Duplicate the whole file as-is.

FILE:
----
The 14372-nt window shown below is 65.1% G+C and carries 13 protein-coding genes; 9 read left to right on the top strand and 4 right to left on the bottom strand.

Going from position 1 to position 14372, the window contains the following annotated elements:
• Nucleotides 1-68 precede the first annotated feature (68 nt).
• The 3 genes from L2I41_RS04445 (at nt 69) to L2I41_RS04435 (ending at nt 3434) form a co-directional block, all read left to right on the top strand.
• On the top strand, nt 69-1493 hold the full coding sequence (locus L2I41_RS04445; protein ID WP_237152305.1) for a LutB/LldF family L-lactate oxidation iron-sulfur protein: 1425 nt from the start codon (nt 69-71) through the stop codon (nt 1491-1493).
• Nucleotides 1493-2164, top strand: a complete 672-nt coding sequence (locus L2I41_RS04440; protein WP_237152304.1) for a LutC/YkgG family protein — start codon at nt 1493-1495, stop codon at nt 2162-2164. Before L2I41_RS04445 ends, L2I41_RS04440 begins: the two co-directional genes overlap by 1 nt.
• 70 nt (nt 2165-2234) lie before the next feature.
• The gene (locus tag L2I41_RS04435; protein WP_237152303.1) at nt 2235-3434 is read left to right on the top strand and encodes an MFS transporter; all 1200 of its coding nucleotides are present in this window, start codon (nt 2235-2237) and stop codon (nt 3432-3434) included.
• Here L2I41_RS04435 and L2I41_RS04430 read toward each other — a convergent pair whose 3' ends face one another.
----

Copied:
The 14372-nt window shown below is 65.1% G+C and carries 13 protein-coding genes; 9 read left to right on the top strand and 4 right to left on the bottom strand.

Going from position 1 to position 14372, the window contains the following annotated elements:
• Nucleotides 1-68 precede the first annotated feature (68 nt).
• The 3 genes from L2I41_RS04445 (at nt 69) to L2I41_RS04435 (ending at nt 3434) form a co-directional block, all read left to right on the top strand.
• On the top strand, nt 69-1493 hold the full coding sequence (locus L2I41_RS04445; protein ID WP_237152305.1) for a LutB/LldF family L-lactate oxidation iron-sulfur protein: 1425 nt from the start codon (nt 69-71) through the stop codon (nt 1491-1493).
• Nucleotides 1493-2164, top strand: a complete 672-nt coding sequence (locus L2I41_RS04440; protein WP_237152304.1) for a LutC/YkgG family protein — start codon at nt 1493-1495, stop codon at nt 2162-2164. Before L2I41_RS04445 ends, L2I41_RS04440 begins: the two co-directional genes overlap by 1 nt.
• 70 nt (nt 2165-2234) lie before the next feature.
• The gene (locus tag L2I41_RS04435; protein WP_237152303.1) at nt 2235-3434 is read left to right on the top strand and encodes an MFS transporter; all 1200 of its coding nucleotides are present in this window, start codon (nt 2235-2237) and stop codon (nt 3432-3434) included.
• Here L2I41_RS04435 and L2I41_RS04430 read toward each other — a convergent pair whose 3' ends face one another.